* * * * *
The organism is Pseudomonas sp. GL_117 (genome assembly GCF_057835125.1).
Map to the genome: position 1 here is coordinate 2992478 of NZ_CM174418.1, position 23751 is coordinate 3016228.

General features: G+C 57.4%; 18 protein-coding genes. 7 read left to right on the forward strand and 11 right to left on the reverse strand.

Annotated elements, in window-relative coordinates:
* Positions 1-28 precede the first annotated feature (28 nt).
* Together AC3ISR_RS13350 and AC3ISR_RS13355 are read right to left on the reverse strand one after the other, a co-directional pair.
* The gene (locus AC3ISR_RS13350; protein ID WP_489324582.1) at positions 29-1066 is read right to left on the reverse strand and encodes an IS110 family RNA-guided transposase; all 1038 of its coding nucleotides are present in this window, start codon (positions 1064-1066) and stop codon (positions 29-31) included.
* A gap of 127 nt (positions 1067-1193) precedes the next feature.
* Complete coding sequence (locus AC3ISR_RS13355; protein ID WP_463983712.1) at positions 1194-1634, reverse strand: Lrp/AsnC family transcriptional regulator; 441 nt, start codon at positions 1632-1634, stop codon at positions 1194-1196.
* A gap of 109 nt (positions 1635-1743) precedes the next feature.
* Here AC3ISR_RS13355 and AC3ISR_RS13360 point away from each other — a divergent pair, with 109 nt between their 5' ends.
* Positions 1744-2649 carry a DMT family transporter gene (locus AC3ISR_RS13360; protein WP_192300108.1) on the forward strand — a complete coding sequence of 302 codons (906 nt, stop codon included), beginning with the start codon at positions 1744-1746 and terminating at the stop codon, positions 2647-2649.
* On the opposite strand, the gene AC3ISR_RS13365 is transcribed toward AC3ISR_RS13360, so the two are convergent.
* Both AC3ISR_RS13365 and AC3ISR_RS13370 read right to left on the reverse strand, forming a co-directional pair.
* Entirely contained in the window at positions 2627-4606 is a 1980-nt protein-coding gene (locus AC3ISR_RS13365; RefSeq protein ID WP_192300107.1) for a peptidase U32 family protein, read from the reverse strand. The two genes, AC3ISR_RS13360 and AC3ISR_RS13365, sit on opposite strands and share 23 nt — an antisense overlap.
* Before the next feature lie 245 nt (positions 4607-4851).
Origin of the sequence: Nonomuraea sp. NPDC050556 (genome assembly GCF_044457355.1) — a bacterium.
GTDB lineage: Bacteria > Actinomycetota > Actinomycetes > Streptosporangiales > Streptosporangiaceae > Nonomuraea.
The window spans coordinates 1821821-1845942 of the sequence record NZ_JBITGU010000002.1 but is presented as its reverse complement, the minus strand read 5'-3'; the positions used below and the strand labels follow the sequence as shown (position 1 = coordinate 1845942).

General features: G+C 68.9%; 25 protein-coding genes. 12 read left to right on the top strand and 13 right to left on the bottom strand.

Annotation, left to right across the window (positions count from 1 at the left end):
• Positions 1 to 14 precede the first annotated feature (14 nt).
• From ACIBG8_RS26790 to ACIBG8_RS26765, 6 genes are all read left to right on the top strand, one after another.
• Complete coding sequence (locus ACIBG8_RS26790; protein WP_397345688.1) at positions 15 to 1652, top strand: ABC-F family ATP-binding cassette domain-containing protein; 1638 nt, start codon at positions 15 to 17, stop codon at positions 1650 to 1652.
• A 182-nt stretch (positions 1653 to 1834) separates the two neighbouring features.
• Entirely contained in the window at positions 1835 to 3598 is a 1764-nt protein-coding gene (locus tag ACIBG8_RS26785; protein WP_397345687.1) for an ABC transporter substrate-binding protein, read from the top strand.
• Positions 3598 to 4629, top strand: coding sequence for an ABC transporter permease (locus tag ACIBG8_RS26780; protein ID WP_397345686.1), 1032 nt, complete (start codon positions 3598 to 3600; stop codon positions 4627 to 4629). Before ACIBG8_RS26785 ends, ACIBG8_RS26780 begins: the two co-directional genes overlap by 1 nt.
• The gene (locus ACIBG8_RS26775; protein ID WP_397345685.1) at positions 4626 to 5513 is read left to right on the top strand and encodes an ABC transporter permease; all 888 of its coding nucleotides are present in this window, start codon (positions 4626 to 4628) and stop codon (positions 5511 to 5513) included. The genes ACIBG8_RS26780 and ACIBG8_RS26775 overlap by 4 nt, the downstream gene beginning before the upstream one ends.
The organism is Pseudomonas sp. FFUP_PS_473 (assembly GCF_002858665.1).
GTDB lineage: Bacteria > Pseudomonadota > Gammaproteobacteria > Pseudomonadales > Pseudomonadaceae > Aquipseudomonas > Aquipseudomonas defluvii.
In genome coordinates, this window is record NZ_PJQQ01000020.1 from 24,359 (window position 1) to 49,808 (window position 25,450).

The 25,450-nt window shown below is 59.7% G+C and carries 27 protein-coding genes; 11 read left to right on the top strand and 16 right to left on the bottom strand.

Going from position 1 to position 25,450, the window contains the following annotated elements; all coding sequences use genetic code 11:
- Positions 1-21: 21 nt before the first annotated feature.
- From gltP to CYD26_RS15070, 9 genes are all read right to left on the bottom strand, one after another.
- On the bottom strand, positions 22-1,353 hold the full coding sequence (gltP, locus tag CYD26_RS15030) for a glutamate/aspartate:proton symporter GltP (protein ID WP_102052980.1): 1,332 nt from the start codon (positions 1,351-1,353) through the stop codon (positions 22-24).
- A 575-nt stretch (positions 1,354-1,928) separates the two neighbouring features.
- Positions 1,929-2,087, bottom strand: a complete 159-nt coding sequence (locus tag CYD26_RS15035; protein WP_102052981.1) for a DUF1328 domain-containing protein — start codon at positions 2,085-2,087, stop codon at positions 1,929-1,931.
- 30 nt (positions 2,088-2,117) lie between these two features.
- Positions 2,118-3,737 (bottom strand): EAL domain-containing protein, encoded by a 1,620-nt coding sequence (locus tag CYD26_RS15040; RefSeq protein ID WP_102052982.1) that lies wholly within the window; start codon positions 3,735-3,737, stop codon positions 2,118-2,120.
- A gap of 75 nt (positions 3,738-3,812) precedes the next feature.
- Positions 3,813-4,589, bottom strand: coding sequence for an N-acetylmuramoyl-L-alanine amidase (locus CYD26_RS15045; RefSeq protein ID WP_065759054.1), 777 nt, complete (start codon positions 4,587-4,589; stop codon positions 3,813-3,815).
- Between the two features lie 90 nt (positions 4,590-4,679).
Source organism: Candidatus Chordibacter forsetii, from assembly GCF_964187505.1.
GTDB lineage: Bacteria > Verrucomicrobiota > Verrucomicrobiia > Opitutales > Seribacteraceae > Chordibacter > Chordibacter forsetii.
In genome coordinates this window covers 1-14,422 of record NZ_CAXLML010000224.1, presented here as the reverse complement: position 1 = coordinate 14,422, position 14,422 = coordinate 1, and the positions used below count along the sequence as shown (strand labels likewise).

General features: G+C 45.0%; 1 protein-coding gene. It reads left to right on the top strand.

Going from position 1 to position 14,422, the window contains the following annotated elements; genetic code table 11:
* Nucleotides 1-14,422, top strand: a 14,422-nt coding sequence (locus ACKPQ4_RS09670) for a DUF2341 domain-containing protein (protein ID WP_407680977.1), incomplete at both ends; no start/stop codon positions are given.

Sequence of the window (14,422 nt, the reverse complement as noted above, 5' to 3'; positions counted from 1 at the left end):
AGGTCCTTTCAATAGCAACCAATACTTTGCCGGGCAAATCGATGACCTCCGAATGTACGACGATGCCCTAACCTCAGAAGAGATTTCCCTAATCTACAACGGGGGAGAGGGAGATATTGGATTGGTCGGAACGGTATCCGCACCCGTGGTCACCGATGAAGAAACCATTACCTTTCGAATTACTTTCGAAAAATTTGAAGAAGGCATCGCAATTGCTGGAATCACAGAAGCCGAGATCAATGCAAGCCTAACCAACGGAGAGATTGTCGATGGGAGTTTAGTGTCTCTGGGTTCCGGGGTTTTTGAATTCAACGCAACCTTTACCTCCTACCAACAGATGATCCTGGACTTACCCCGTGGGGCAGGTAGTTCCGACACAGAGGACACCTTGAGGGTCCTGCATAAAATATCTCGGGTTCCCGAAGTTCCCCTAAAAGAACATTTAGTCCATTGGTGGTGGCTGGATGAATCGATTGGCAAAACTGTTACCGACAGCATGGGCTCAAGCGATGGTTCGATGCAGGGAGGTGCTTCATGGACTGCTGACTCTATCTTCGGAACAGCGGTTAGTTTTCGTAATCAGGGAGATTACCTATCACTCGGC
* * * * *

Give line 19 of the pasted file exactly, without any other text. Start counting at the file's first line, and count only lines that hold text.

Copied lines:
The window spans coordinates 1821821-1845942 of the sequence record NZ_JBITGU010000002.1 but is presented as its reverse complement, the minus strand read 5'-3'; the positions used below and the strand labels follow the sequence as shown (position 1 = coordinate 1845942).